Pop quiz on animal feed immunoglobulins

Animal Nutrition Views

Ioannis Mavromichalis, Ph.D., gives his views on poultry, pig and dairy nutrition based on his experience as a nutrition consultant with clients around the world.

Pop quiz on animal feed immunoglobulins

If anyone ever brings up the topic of immunoglobulins, here’s a quick cheat sheet to keep you ahead.

Immunoglobulins in animal feeds are nothing new. We have been providing them through milk, animal plasma and eggs in one way or another, even without our knowledge. But, today, we do this consciously (most of the times, at least), and with a purpose. Nevertheless, there remains a considerable gap in our understanding of in-feed immunoglobulins, and the following cheat sheet should keep you ahead of the rest of the classroom.

  • Immunoglobulins (also known as antibodies) are natural glycoproteins. They bind foreign micro-organisms (pathogens among them) with high specificity, affinity and avidity.
  • In mammals, there are five immunoglobulins (Ig): IgG, IgA, IgM, IgD and IgE. Of those, IgG is the one found in the plasma fraction of blood and the first milk (colostrum). Normal milk does not have IgG, but it is rich in IgA, which is not as powerful as IgG.
  • Birds do not have IgG; instead, they have IgY, which is a more potent/powerful version of IgG to account for the smaller birth “package”: the egg! Hence, we need less egg IgY to produce the same effect in animal feeds as that from plasma IgG.
  • Animals design and produce immunoglobulins in response to specific invading pathogens (antigens), bearing the signature of the structure to be targeted, after other more available means of neutralization have failed. Animal plasma (ingredient) is a random mix (quantity and profile) of IgG against pathogens that infected the animal during its life. Natural eggs contain a similarly random mix of IgY. Designer egg IgY are a targeted way of producing a controlled mix of IgY. Designer animal plasma does not exist, whereas designer milk IgA remain an unexplored substitute.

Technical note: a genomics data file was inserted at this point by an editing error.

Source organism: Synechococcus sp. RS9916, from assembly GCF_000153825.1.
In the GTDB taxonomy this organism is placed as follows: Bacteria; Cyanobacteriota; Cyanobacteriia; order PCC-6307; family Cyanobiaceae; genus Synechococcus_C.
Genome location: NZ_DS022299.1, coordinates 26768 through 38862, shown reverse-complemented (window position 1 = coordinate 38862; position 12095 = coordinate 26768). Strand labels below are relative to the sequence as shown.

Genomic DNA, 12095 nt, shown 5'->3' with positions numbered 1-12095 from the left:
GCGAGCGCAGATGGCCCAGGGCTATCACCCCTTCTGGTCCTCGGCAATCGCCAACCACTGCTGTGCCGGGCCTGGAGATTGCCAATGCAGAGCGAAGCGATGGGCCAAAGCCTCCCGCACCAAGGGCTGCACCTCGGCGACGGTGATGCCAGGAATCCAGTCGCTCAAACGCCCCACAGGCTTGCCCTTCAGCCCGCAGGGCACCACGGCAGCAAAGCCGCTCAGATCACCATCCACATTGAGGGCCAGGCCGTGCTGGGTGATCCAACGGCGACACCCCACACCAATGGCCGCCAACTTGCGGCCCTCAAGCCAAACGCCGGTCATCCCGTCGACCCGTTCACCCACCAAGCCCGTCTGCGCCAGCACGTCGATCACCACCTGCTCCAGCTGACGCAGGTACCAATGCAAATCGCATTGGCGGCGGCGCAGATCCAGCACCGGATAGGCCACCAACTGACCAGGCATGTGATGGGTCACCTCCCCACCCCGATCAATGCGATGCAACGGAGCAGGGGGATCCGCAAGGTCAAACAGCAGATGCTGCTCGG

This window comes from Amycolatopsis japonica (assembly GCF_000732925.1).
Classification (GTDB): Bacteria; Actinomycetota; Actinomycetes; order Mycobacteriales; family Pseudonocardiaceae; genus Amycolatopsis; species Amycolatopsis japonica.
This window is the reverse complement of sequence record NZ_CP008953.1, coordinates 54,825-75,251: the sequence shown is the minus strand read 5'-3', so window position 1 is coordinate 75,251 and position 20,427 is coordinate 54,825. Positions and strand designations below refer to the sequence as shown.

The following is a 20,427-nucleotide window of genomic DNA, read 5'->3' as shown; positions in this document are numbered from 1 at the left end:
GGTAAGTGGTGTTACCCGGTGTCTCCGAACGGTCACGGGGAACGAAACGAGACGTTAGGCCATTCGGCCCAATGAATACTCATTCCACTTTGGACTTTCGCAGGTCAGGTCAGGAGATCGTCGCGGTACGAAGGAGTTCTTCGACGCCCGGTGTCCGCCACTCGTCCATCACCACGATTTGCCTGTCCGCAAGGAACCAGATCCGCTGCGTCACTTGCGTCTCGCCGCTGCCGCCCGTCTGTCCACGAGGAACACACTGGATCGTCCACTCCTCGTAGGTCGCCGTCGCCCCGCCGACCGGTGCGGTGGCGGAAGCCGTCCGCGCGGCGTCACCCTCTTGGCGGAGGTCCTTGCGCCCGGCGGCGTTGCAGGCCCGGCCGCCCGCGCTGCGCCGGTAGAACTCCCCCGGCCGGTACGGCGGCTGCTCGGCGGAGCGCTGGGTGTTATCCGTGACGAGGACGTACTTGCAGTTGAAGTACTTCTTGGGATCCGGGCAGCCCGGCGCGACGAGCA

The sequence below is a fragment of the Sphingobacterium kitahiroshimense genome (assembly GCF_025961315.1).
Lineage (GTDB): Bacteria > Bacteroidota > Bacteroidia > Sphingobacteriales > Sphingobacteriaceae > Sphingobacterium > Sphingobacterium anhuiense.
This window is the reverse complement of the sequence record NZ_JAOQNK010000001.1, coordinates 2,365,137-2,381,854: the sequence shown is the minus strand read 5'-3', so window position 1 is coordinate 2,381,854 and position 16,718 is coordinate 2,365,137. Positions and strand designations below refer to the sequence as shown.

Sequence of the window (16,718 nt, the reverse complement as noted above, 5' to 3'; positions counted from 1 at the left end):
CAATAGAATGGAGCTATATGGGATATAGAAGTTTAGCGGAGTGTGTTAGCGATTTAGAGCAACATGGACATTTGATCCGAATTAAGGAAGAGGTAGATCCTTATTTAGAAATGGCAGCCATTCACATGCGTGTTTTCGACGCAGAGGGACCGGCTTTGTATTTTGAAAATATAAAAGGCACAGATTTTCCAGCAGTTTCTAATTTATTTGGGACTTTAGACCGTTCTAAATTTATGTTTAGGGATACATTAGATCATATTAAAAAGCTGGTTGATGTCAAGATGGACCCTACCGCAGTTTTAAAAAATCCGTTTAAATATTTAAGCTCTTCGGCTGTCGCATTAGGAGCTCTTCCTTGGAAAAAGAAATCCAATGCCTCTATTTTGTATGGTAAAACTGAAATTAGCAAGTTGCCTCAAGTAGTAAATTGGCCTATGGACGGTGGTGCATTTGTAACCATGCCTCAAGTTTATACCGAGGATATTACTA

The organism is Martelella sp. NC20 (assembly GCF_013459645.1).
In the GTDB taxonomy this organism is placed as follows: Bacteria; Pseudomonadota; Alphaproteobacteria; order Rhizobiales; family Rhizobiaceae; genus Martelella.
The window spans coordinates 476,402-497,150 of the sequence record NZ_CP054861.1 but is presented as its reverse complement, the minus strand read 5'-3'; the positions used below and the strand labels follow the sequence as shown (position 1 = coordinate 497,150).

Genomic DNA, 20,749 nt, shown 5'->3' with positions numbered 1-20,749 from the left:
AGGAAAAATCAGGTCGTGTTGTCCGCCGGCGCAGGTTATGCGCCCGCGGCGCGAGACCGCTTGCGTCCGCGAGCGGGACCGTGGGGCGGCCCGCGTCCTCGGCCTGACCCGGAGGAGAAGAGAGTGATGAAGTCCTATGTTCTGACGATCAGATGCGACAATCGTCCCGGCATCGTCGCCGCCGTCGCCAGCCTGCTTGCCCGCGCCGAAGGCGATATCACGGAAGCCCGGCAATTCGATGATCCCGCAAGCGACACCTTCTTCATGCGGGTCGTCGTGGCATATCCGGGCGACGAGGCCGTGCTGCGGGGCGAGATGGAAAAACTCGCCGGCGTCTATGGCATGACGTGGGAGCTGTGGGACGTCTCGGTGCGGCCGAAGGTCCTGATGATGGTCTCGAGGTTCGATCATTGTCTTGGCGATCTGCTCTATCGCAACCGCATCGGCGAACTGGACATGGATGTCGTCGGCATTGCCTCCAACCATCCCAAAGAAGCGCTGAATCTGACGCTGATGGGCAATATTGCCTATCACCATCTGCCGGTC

• The tighter they bind (higher affinity) to their target, the better, and the more binding sites (valence) they have, again, the better, as they can interact with many antigens (avidity). For example, two binding sites on one IgG or IgY are 100 more effective than two unlinked sites.
  • Currently, we feed immunoglobulins to animals based on empirical evidence. Dose titration studies are not available, perhaps because it is nearly impossible to fund all trials needed to test the thousands of IgG and IgY combinations possible.

Feeding immunoglobulins is known to promote animal performance through enhanced gut health; in other words, we give a helping hand to Mother Nature to do her job more effectively. But, such powerful intervention comes at a cost, whereas product quality/design remains a highly guarded industry affair.